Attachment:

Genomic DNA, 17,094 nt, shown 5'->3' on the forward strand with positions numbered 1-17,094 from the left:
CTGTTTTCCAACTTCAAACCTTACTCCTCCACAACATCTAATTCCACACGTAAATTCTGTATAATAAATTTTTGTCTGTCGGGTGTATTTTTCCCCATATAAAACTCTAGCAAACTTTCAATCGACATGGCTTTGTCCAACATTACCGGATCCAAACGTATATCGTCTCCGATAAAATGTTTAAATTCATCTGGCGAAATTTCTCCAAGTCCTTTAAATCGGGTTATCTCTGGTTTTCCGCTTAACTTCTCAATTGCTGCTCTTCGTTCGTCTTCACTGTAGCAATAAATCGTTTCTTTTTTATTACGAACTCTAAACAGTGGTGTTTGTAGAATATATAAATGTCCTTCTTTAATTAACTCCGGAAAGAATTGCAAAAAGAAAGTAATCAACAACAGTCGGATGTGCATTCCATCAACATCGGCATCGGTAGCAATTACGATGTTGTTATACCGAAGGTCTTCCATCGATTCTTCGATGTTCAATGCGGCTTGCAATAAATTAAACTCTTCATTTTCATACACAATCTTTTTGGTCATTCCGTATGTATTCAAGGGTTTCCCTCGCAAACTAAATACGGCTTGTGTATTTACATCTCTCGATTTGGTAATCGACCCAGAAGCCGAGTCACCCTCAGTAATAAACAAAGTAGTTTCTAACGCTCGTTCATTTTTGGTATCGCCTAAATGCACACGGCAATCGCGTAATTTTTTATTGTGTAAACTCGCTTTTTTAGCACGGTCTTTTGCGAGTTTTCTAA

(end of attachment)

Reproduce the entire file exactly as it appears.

Genomic DNA, 17,094 nt, shown 5'->3' on the forward strand with positions numbered 1-17,094 from the left:
CTGTTTTCCAACTTCAAACCTTACTCCTCCACAACATCTAATTCCACACGTAAATTCTGTATAATAAATTTTTGTCTGTCGGGTGTATTTTTCCCCATATAAAACTCTAGCAAACTTTCAATCGACATGGCTTTGTCCAACATTACCGGATCCAAACGTATATCGTCTCCGATAAAATGTTTAAATTCATCTGGCGAAATTTCTCCAAGTCCTTTAAATCGGGTTATCTCTGGTTTTCCGCTTAACTTCTCAATTGCTGCTCTTCGTTCGTCTTCACTGTAGCAATAAATCGTTTCTTTTTTATTACGAACTCTAAACAGTGGTGTTTGTAGAATATATAAATGTCCTTCTTTAATTAACTCCGGAAAGAATTGCAAAAAGAAAGTAATCAACAACAGTCGGATGTGCATTCCATCAACATCGGCATCGGTAGCAATTACGATGTTGTTATACCGAAGGTCTTCCATCGATTCTTCGATGTTCAATGCGGCTTGCAATAAATTAAACTCTTCATTTTCATACACAATCTTTTTGGTCATTCCGTATGTATTCAAGGGTTTCCCTCGCAAACTAAATACGGCTTGTGTATTTACATCTCTCGATTTGGTAATCGACCCAGAAGCCGAGTCACCCTCAGTAATAAACAAAGTAGTTTCTAACGCTCGTTCATTTTTGGTATCGCCTAAATGCACACGGCAATCGCGTAATTTTTTATTGTGTAAACTCGCTTTTTTAGCACGGTCTTTTGCGAGTTTTCTAA